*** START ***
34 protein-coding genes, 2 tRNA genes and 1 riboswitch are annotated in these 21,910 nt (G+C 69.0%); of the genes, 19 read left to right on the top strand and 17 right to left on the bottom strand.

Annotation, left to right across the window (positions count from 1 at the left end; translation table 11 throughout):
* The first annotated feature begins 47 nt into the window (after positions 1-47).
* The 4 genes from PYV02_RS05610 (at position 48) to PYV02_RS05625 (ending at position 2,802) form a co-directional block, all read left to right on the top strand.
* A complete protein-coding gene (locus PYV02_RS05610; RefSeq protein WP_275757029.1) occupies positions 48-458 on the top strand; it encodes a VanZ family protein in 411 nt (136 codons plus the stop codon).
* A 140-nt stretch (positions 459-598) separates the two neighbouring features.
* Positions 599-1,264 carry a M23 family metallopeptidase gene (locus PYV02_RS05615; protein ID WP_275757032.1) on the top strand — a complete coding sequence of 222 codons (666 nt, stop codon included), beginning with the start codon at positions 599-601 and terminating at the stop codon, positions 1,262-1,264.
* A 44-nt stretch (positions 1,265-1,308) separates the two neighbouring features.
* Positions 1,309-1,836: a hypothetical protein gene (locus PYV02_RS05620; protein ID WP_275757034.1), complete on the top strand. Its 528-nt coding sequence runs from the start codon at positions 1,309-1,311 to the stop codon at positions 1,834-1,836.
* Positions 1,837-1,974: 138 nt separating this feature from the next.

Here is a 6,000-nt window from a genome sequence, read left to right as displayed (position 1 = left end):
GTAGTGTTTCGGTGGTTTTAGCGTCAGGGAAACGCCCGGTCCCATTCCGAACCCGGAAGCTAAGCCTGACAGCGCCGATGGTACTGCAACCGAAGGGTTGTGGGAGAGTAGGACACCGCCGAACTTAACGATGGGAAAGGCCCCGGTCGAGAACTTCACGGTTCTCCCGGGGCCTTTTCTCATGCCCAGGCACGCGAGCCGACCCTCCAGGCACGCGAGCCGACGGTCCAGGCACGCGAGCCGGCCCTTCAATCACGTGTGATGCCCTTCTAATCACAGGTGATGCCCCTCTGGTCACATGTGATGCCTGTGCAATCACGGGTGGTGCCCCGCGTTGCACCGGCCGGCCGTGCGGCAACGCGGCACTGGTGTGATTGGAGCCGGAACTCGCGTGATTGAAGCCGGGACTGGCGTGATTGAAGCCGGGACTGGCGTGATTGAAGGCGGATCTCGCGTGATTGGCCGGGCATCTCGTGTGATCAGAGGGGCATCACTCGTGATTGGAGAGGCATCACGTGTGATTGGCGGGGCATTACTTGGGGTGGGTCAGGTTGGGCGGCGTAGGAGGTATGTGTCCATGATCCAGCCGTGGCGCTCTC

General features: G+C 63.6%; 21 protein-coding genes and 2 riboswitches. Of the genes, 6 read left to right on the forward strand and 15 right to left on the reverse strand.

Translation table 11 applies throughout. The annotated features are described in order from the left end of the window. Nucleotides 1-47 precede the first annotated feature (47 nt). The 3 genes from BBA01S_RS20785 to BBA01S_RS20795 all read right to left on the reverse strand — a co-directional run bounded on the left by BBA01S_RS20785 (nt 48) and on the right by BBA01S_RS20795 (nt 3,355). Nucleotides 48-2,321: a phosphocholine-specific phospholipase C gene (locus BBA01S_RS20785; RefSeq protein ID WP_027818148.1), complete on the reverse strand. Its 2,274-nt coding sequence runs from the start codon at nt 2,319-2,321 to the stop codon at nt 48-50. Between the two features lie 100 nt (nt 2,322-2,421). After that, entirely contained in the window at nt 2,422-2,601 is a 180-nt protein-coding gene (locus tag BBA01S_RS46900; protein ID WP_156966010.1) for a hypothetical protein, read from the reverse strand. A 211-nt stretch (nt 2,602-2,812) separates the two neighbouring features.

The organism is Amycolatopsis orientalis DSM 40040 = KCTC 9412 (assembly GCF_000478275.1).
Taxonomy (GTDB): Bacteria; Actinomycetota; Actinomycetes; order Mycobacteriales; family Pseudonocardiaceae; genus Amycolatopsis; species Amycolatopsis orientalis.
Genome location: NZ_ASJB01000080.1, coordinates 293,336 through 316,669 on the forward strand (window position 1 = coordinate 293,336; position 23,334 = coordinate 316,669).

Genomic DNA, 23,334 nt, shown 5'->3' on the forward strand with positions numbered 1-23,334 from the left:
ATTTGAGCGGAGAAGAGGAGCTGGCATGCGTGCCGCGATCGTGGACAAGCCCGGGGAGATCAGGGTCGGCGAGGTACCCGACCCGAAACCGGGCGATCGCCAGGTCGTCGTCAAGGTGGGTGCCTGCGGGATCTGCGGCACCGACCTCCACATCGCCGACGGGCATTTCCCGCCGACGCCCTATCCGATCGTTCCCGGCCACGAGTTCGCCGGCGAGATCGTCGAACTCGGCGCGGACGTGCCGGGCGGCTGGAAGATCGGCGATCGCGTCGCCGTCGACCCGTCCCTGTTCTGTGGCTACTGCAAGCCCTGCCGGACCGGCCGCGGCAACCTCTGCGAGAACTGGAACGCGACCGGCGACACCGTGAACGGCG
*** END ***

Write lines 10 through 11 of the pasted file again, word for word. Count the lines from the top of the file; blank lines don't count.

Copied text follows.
* Positions 1,837-1,974: 138 nt separating this feature from the next.

Here is a 6,000-nt window from a genome sequence, read left to right as displayed (position 1 = left end):